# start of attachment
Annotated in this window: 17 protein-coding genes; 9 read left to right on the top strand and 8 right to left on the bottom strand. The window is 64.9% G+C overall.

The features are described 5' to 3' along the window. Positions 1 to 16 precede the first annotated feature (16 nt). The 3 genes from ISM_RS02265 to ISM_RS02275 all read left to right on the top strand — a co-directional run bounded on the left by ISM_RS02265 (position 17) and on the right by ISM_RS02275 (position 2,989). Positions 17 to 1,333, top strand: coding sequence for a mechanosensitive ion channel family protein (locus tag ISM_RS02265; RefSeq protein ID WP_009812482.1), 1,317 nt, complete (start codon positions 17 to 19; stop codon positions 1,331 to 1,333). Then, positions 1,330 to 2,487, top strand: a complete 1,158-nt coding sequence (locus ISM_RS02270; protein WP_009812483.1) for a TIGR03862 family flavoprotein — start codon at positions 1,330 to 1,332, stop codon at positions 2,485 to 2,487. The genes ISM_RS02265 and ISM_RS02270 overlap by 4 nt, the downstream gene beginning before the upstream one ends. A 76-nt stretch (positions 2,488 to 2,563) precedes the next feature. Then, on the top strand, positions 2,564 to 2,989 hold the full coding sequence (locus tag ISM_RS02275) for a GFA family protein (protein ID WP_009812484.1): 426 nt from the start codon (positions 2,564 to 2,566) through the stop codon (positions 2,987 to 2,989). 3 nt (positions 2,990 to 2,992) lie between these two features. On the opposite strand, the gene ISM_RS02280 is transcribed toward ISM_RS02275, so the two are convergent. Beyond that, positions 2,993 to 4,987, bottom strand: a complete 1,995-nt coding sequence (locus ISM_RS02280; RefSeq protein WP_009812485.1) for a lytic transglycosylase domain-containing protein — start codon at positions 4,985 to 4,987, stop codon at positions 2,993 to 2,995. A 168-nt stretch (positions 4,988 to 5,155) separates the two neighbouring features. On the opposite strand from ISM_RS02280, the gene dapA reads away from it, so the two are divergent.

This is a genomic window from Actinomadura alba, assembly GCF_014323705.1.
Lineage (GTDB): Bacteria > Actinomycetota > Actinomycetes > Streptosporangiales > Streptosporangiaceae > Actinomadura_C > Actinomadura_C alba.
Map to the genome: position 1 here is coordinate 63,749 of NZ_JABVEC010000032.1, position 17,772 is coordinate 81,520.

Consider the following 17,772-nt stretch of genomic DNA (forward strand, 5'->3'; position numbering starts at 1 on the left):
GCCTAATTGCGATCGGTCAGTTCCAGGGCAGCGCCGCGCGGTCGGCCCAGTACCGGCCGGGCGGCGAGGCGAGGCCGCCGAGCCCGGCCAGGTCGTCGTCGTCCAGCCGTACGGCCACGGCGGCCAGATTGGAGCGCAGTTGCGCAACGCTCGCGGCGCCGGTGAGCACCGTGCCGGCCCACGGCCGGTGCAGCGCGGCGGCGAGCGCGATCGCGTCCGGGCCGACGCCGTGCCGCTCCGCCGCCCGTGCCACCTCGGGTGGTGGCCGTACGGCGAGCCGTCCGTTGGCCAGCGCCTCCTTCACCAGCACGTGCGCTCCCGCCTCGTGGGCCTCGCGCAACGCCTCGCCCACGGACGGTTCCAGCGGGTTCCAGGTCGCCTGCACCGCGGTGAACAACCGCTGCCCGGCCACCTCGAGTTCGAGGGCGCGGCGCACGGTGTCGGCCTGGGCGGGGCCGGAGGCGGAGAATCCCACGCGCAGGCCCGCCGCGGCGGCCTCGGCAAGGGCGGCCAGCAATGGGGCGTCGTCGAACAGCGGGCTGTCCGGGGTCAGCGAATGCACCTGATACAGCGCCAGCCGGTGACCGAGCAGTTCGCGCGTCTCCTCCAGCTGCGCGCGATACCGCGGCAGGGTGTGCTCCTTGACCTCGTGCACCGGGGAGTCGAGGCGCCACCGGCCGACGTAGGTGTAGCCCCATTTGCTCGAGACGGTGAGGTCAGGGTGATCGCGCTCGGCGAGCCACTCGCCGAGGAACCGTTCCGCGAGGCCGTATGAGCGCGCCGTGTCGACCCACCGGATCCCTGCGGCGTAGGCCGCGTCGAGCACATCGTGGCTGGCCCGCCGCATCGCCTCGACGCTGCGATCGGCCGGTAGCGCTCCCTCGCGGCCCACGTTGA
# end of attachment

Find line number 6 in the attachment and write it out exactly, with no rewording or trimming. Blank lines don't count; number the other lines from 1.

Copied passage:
Consider the following 17,772-nt stretch of genomic DNA (forward strand, 5'->3'; position numbering starts at 1 on the left):